One of the ‘Killer Bean’ bus on Johnson Street yesterday in MonroviaSekou Kamara, a driver of one of the yellow American school buses popular known as ‘Killer Bean,’ says angry residents burning buses whenever there is a tragic accident is not the solution to the problem.In an interview with the Daily Observer yesterday following the resumption of operation of the buses which were grounded after angry commercial motorcyclists razed one on Battery Factory Road on Monday, Kamara said such an action does not ease the pain of the tragedy.Kamara said bus owners and stakeholders held meetings on Wednesday and Thursday, and the owners agreed to put their buses back on the road.He said the buses have third party insurance coverage and so whenever there is an accident, common sense should lead everyone involved to dialogue in order to resolve the problem.“In the incident on Monday, the motorbike rider ran his bike in front of the bus and because it is a large vehicle, the bus driver could not avoid what happened,” he said.Kamara rejected claims that because ‘Killer Bean’ buses are huge, their drivers don’t provide space for other road users.Sekou Kamara appeals to Liberians to avoid mob action because it does not solve the problem“Sometimes other vehicles and motorbikes try to overtake when the bus driver is not aware of their action,” he said. “So other road users should make sure that whenever they are behind any such large vehicles they should allow some space between them.”Kamara said overtaking any huge vehicle when that driver is unaware is extremely dangerous, “and they must work hard to avoid that.”He said he regrets the death of Victor Morris, who was crushed to death after reportedly crossing in front of the bus on Monday evening.Kamara said all yellow buses were back on the streets early yesterday morning plying their normal routes, including trips to Red Light, Gardnersville, New Georgia, Topoe Village – all on Somalia Drive, and destinations on Bushrod Island.The temporary withdrawal of the buses from the streets caused enough transportation difficulties for commuters, who appealed to commercial motorcycle riders to avoid mob action and allow the Liberia National Police to handle such cases.“The Liberia National Police must be vigorous against mob action,” a commuter told the Daily Observer in an interview on Johnson Street in Monrovia.The yellow American school buses got the name ‘Killer Bean’ from Killer Bean Forever a 2009 computer-animated action film that tells the story of an anthropomorphic coffee bean assassin named Jack Bean, known as Killer Bean, who was a no-nonsense killer who made light use of his enemies. Like the movie, the yellow American school bus “is like a Roadmaster that exerts its position on the road so that vehicles, motorbikes and other road users always stay clear when it is coming,” said a young woman who spoke to the Daily Observer last night. “When the yellow bus, with its huge side, is moving down the road, all vehicles give way,” she said.Share this:Click to share on Twitter (Opens in new window)Click to share on Facebook (Opens in new window)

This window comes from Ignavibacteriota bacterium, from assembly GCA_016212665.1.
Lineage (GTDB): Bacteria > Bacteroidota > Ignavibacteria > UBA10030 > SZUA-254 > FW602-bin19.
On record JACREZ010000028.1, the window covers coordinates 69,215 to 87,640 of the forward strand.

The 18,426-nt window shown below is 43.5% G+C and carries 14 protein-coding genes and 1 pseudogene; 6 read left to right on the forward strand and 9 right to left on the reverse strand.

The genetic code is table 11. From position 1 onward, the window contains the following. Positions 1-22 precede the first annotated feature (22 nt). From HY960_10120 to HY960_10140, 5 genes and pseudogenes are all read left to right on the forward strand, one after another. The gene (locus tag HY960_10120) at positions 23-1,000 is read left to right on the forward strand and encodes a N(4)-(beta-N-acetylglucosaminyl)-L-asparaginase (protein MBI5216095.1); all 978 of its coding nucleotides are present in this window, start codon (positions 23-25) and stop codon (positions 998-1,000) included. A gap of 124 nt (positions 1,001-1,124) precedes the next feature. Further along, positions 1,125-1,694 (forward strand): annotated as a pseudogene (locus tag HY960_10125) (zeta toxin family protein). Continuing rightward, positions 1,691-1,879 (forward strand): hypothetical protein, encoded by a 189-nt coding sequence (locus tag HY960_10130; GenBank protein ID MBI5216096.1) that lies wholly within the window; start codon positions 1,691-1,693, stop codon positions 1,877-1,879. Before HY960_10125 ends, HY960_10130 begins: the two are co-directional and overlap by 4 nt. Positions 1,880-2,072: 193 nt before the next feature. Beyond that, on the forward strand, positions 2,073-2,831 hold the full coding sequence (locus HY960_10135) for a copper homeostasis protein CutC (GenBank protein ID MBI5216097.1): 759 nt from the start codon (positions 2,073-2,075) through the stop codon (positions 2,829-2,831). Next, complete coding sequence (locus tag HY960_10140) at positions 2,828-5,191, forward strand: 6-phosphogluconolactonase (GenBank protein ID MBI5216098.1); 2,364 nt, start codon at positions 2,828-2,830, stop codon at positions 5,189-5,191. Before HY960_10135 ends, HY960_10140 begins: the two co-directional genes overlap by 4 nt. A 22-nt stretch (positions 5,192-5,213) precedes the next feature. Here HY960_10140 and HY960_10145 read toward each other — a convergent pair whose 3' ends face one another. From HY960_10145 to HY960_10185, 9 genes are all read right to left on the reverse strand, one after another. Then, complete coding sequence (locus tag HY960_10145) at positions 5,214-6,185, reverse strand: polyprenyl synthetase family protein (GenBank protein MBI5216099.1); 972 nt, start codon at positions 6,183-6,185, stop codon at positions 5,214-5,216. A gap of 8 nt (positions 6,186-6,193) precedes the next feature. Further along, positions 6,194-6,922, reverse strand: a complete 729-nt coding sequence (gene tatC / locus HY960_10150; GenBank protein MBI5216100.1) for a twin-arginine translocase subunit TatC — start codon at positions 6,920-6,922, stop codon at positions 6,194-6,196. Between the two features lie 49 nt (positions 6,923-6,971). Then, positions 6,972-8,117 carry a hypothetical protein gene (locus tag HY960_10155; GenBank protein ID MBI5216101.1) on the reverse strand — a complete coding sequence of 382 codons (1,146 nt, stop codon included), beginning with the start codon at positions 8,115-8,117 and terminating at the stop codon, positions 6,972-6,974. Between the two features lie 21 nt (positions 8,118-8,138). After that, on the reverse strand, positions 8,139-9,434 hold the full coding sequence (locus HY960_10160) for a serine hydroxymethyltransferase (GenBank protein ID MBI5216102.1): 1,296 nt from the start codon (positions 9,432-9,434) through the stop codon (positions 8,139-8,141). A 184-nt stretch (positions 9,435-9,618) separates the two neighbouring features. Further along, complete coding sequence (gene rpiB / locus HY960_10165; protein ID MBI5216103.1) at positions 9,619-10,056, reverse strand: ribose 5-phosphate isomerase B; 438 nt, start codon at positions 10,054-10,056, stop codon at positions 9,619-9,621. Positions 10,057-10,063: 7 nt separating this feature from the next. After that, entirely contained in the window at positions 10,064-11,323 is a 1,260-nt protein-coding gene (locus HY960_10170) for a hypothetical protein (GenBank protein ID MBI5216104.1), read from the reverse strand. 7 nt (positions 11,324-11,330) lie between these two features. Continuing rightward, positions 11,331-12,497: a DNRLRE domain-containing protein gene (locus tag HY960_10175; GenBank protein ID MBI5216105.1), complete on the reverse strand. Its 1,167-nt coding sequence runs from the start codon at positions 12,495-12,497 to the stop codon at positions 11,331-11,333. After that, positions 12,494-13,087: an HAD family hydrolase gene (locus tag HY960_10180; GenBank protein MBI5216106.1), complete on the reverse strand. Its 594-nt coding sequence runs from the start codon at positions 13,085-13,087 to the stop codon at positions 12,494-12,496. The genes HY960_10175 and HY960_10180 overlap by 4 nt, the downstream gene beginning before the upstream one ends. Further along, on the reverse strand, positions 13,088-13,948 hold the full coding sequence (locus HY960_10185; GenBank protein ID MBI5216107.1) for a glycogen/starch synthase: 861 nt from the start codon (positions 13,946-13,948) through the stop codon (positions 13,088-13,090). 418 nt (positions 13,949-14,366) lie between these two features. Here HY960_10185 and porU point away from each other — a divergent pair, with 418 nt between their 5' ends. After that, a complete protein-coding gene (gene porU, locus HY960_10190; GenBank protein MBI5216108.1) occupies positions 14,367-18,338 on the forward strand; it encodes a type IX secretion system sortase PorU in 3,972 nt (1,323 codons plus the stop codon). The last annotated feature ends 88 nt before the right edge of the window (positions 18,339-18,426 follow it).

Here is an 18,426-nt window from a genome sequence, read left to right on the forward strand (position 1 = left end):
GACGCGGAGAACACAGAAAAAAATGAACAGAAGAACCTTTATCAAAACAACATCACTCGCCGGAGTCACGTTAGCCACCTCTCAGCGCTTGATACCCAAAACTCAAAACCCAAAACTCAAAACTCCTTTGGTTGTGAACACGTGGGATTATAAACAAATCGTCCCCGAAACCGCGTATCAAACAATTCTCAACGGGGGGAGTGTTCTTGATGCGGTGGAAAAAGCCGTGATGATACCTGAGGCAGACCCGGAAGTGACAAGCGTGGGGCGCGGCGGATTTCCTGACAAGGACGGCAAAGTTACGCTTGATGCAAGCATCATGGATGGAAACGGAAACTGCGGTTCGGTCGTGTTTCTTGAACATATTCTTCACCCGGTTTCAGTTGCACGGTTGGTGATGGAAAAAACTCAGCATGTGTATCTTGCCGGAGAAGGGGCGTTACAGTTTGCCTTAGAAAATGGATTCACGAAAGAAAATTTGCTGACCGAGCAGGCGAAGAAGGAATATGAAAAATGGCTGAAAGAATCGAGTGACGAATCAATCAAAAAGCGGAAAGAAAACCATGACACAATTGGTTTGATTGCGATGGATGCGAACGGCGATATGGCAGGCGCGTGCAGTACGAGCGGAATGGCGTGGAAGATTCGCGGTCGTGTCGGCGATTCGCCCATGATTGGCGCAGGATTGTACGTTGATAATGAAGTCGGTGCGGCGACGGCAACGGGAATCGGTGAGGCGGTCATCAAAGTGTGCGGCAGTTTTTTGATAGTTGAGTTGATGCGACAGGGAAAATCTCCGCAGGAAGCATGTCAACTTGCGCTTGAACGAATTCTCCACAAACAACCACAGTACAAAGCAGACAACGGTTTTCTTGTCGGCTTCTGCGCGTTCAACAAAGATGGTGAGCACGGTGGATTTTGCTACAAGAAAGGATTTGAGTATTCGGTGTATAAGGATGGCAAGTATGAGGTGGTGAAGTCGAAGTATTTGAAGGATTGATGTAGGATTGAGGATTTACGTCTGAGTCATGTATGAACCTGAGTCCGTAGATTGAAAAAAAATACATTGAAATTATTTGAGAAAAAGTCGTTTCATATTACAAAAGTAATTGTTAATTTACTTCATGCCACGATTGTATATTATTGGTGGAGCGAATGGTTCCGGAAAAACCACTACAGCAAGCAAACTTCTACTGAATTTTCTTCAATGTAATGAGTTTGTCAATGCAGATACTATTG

Beginning January, the Kingston and St. Andrew Corporation (KSAC) will be taking steps to remove illegal vendors from the streets of downtown Kingston, as part of measures to keep the city clean. In an interview with JIS News, Mayor of Kingston, Senator Angella Brown-Burke, informed that the corporation would usually take action to remove the vendors close to the end of the year. She noted, however, that this has not worked in the past, as vendors continue to defy the rules to take advantage of the heightened Christmas shopping period. The Mayor alluded that the operation of the illegal vendors has contributed to the pileup of garbage on the streets. She is also blaming merchants for not putting adequate measures in place to ensure the proper disposal of garbage generated during the busy Christmas period. “In as much as I am asking the (National) Solid Waste Management Authority (NSWMA) what additionally they have done to remove the garbage, I am also asking the same question of our merchants, what additionally did they put in place to remove their excess commercial generated garbage?” she questioned. She said that it is the downtown business district that has primary responsibility for disposing of commercially generated waste. In the meantime, Mayor Brown Burke said discussions will be held with the National Water Commission (NWC) with a view to upgrading its sewage facilities in downtown Kingston. “One of the things that I’ll be speaking to the NWC about is their future plans for downtown, because the truth is the infrastructure is old and it cannot manage. It doesn’t have the capacity to take the water and the sewage that are generated … sometimes people who are selling, even merchants themselves, allow some of their garbage to go into the drains and that blocks the drains,” she lamented.
zoomImage Courtesy: Nakilat Qatar-based Nakilat has established a new joint venture with shipping company Maran Ventures, expanding its fleet to 74 vessels.Under the deal, Nakilat would hold a 60% stake in the JV, while Maran Ventures will have the remaining 40%.With 4 LNG vessels managed and marketed by Nakilat under the new JV, the company’s fleet will increase to 74, representing 11.2% of the global LNG fleet in carrying capacity.Currently under construction in South Korea, the four vessels each have a cargo carrying capacity of 173,400 cbm. They are equipped with some of the most advanced technology in the market today, with two of them featuring ME-GI, and the other two X-DF propulsion systems.“This agreement is a step forward for the company as we expand our fleet with additional capacity to meet the growing international demand for clean energy. This has subsequently led to a significant increase in demand for LNG shipping, which we hope will have a positive effect on charter rates,” Abdullah Al Sulaiti, Nakilat’s Chief Executive Officer, said.